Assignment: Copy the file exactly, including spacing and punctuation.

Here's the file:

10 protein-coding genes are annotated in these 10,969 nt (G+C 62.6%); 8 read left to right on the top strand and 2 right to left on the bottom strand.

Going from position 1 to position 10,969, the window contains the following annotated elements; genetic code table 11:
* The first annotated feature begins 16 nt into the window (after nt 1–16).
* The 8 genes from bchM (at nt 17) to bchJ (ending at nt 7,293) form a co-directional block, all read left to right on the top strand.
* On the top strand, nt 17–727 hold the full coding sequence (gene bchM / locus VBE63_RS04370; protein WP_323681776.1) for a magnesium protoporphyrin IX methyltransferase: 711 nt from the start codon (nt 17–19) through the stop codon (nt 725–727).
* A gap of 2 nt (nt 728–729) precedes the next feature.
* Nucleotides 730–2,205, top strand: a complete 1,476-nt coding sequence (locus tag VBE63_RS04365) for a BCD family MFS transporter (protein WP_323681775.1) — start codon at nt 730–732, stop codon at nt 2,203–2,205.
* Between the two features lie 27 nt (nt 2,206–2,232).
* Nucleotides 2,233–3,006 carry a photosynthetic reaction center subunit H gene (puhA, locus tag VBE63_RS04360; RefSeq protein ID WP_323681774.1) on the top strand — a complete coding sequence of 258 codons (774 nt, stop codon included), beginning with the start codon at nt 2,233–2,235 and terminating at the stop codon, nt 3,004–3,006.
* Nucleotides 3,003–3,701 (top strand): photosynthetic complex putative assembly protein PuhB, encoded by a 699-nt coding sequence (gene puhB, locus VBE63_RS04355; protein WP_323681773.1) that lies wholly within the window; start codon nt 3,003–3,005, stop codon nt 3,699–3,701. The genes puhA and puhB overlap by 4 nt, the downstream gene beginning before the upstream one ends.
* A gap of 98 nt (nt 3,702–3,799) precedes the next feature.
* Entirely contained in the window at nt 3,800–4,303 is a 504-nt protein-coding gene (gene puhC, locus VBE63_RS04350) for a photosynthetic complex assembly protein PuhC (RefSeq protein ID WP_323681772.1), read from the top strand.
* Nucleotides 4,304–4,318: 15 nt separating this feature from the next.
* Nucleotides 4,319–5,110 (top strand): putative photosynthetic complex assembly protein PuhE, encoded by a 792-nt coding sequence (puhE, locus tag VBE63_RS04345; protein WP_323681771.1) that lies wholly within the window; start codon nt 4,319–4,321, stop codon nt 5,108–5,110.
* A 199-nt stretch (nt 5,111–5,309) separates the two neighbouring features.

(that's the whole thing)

10 protein-coding genes are annotated in these 10,969 nt (G+C 62.6%); 8 read left to right on the top strand and 2 right to left on the bottom strand.

Going from position 1 to position 10,969, the window contains the following annotated elements; genetic code table 11:
* The first annotated feature begins 16 nt into the window (after nt 1–16).
* The 8 genes from bchM (at nt 17) to bchJ (ending at nt 7,293) form a co-directional block, all read left to right on the top strand.
* On the top strand, nt 17–727 hold the full coding sequence (gene bchM / locus VBE63_RS04370; protein WP_323681776.1) for a magnesium protoporphyrin IX methyltransferase: 711 nt from the start codon (nt 17–19) through the stop codon (nt 725–727).
* A gap of 2 nt (nt 728–729) precedes the next feature.
* Nucleotides 730–2,205, top strand: a complete 1,476-nt coding sequence (locus tag VBE63_RS04365) for a BCD family MFS transporter (protein WP_323681775.1) — start codon at nt 730–732, stop codon at nt 2,203–2,205.
* Between the two features lie 27 nt (nt 2,206–2,232).
* Nucleotides 2,233–3,006 carry a photosynthetic reaction center subunit H gene (puhA, locus tag VBE63_RS04360; RefSeq protein ID WP_323681774.1) on the top strand — a complete coding sequence of 258 codons (774 nt, stop codon included), beginning with the start codon at nt 2,233–2,235 and terminating at the stop codon, nt 3,004–3,006.
* Nucleotides 3,003–3,701 (top strand): photosynthetic complex putative assembly protein PuhB, encoded by a 699-nt coding sequence (gene puhB, locus VBE63_RS04355; protein WP_323681773.1) that lies wholly within the window; start codon nt 3,003–3,005, stop codon nt 3,699–3,701. The genes puhA and puhB overlap by 4 nt, the downstream gene beginning before the upstream one ends.
* A gap of 98 nt (nt 3,702–3,799) precedes the next feature.
* Entirely contained in the window at nt 3,800–4,303 is a 504-nt protein-coding gene (gene puhC, locus VBE63_RS04350) for a photosynthetic complex assembly protein PuhC (RefSeq protein ID WP_323681772.1), read from the top strand.
* Nucleotides 4,304–4,318: 15 nt separating this feature from the next.
* Nucleotides 4,319–5,110 (top strand): putative photosynthetic complex assembly protein PuhE, encoded by a 792-nt coding sequence (puhE, locus tag VBE63_RS04345; protein WP_323681771.1) that lies wholly within the window; start codon nt 4,319–4,321, stop codon nt 5,108–5,110.
* A 199-nt stretch (nt 5,111–5,309) separates the two neighbouring features.